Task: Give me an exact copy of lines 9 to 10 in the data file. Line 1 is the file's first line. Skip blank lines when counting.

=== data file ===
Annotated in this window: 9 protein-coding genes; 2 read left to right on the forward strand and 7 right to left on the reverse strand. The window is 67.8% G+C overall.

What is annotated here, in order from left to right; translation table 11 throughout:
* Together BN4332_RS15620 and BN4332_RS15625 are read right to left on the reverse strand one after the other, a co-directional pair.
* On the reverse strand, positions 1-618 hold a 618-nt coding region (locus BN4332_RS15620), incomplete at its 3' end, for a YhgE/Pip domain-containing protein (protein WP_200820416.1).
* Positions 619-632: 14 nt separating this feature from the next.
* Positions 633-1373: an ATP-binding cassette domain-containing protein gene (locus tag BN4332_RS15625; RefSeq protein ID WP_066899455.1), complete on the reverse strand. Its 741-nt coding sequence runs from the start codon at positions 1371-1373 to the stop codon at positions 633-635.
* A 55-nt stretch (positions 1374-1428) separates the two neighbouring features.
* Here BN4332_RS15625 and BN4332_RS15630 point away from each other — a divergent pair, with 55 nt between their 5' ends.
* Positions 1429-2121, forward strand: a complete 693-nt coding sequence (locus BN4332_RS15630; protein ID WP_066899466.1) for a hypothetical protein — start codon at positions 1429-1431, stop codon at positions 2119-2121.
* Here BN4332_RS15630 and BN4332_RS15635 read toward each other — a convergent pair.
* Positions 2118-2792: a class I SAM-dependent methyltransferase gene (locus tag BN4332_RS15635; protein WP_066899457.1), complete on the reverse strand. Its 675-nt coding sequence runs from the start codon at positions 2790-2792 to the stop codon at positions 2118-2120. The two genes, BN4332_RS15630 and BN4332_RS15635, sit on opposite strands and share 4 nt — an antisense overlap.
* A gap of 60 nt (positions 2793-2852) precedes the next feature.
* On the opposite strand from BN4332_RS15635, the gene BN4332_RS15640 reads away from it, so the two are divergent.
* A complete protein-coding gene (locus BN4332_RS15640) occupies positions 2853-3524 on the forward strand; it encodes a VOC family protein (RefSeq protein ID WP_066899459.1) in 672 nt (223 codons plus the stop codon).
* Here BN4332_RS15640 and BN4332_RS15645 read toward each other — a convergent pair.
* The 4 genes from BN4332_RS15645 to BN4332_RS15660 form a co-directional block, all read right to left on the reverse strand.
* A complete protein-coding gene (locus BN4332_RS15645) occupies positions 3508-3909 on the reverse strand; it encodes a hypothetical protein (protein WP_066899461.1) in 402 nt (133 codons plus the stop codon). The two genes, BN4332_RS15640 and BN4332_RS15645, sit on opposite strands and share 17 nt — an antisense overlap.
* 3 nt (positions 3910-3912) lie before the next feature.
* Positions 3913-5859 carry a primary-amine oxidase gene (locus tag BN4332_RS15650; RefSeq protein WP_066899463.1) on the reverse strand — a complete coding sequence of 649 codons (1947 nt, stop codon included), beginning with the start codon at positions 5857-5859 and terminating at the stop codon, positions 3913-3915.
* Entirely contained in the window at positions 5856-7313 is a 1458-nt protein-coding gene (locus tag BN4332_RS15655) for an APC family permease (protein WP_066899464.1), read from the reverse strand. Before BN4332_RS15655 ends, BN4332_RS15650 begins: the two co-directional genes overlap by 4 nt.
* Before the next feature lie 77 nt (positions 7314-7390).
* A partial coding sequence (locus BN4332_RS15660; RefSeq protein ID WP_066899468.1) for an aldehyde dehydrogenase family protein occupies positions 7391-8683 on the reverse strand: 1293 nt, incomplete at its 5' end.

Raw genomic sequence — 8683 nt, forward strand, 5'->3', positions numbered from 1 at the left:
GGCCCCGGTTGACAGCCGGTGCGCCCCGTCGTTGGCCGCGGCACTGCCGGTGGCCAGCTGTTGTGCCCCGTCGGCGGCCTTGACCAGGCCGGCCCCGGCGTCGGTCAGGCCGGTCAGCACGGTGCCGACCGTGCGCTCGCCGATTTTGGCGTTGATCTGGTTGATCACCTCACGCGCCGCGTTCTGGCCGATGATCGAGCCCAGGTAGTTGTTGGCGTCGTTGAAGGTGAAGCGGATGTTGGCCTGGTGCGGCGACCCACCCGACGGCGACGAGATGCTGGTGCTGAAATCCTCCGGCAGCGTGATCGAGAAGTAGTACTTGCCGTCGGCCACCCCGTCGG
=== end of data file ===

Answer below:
* Positions 1429-2121, forward strand: a complete 693-nt coding sequence (locus BN4332_RS15630; protein ID WP_066899466.1) for a hypothetical protein — start codon at positions 1429-1431, stop codon at positions 2119-2121.
* Here BN4332_RS15630 and BN4332_RS15635 read toward each other — a convergent pair.